retain it’s objects, and
copy it’s keys.
Here are some effects this has had on code I’ve worked on.
Sometimes you get the same object you put in, sometimes not.
Immutable objects are optimized to return themselves as a
copy. (But with some exceptions!). So the following code:
NSDictionary *d = [NSDictionary dictionaryWithObject:@"object" forKey:originalKey]; for(id aKey in d) if(aKey == originalKey) NSLog(@"Found the original key!");
Might print “Found the original key!”, and might not, depending on how
[originalKey copy]is implemented. For this reason, never use pointer-equality when comparing keys.
- Mutable objects make bad keys. If
xis a mutable
[x copy] is animmutable copy of
x, at that point in time. Any changes to
xare not reflected in the copy. For example,
[dict setObject:x forKey:key]; //...code that changes key, but not dict assert([[dict objectForKey:key] isEqual:x]); //fails!
copyis an immutable object, it will blow up if you try to mutate it.
NSMutableString *key = //something... [dict setObject:x forKey:key]; for(NSMutableString *aKey in dict) [aKey appendString:@"2"]; //Error, aKey isn't mutable, even though key is!
View objects make bad keys. Views have state related to the screen: their
frame, position in the view hierarchy, animation layers, etc. When you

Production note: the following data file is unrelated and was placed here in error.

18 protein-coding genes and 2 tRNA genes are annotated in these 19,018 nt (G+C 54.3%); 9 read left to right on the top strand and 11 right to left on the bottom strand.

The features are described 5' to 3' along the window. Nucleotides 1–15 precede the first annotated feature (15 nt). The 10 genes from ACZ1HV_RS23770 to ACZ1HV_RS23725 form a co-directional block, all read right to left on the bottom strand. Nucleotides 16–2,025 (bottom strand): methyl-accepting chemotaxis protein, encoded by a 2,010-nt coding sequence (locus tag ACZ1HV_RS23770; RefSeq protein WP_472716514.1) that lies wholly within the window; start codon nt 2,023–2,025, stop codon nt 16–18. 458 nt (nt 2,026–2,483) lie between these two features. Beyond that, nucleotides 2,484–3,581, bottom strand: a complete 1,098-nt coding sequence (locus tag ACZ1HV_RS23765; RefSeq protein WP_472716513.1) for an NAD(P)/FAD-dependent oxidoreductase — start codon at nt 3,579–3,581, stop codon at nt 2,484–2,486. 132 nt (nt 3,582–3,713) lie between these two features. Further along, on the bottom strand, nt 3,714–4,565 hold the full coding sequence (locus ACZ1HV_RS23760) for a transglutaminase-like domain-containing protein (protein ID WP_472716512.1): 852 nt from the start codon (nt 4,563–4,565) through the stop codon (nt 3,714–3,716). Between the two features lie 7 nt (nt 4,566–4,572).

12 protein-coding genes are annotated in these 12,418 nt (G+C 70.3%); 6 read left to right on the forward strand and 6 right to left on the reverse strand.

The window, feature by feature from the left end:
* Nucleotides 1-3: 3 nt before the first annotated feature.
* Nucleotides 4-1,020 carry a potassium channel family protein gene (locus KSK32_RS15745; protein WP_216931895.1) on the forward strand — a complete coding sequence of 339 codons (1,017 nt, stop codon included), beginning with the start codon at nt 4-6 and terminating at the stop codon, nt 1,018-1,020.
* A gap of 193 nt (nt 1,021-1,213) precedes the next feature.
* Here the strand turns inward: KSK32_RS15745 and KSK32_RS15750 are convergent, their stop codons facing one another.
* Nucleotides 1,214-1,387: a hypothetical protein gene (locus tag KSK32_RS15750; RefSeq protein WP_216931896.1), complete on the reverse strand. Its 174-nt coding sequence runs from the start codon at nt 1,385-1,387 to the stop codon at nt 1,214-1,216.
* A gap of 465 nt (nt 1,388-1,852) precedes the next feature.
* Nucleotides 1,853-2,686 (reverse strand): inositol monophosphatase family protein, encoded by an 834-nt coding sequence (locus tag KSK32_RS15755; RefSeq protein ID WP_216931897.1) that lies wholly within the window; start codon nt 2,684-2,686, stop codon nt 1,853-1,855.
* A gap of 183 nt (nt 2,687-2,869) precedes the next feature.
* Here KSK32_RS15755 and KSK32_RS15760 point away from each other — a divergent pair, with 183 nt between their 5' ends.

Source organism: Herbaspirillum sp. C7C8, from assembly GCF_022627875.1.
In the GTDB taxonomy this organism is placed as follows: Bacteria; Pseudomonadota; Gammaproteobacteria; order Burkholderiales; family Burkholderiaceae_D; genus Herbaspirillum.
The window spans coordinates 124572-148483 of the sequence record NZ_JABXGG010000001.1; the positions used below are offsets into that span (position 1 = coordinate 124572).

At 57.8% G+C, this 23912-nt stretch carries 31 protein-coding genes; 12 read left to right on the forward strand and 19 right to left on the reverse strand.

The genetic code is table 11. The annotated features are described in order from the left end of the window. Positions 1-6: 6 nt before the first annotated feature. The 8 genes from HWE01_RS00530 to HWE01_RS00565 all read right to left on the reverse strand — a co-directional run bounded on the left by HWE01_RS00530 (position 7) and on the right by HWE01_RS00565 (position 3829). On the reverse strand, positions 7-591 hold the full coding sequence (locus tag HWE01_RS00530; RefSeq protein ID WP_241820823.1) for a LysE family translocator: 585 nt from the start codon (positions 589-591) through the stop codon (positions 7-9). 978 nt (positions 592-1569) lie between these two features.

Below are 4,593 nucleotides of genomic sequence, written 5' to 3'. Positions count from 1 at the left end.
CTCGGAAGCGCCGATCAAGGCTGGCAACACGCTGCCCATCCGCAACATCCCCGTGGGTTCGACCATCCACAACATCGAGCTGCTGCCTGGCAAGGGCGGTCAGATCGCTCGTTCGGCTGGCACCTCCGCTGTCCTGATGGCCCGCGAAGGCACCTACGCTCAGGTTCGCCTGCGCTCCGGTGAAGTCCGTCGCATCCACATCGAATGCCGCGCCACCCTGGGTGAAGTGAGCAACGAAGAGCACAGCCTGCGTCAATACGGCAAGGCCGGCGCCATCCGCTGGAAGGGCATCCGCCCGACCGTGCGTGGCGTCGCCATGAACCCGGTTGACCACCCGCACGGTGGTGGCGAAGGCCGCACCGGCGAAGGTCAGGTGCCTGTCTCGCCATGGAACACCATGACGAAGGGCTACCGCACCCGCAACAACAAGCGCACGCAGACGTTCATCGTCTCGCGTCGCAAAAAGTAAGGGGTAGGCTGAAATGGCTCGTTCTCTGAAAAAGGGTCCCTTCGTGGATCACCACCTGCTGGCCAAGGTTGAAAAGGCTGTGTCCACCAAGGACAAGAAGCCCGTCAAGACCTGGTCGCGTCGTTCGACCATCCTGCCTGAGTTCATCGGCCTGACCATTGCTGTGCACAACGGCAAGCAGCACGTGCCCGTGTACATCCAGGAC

copya view object, the copy won’t (always) be
isEqual:to the original, because it’s not on the screen in exactly the same way.
Your classes must support
NSCopyingto be used as a key in an
NSDictionary, you can’t just implement
-isEqual:in your custom classes.
Of course, this isn’t a complete list of every way key-copying can trip you up. But if you understand what
copy means in Cocoa, and remember how
NSDictionary works, you’ll be able to avoid or quickly solve any issues.
How to Document Such Behavior Better Than Apple Did
Given what we know about
NSDictionary, what’s wrong with the following snippit from
@interface NSMutableDictionary : NSDictionary - (void)setObject:(id)anObject forKey:(id)aKey; @end
aKey needs to implement
NSCopying, so it should be of type
(id<NSCopying>) instead of type
(id). That way, the header is self-documenting, and, if like most smart programmers, you’re using autocomplete to type out Cocoa’s long method names, the auto-completed template will be self-documenting too.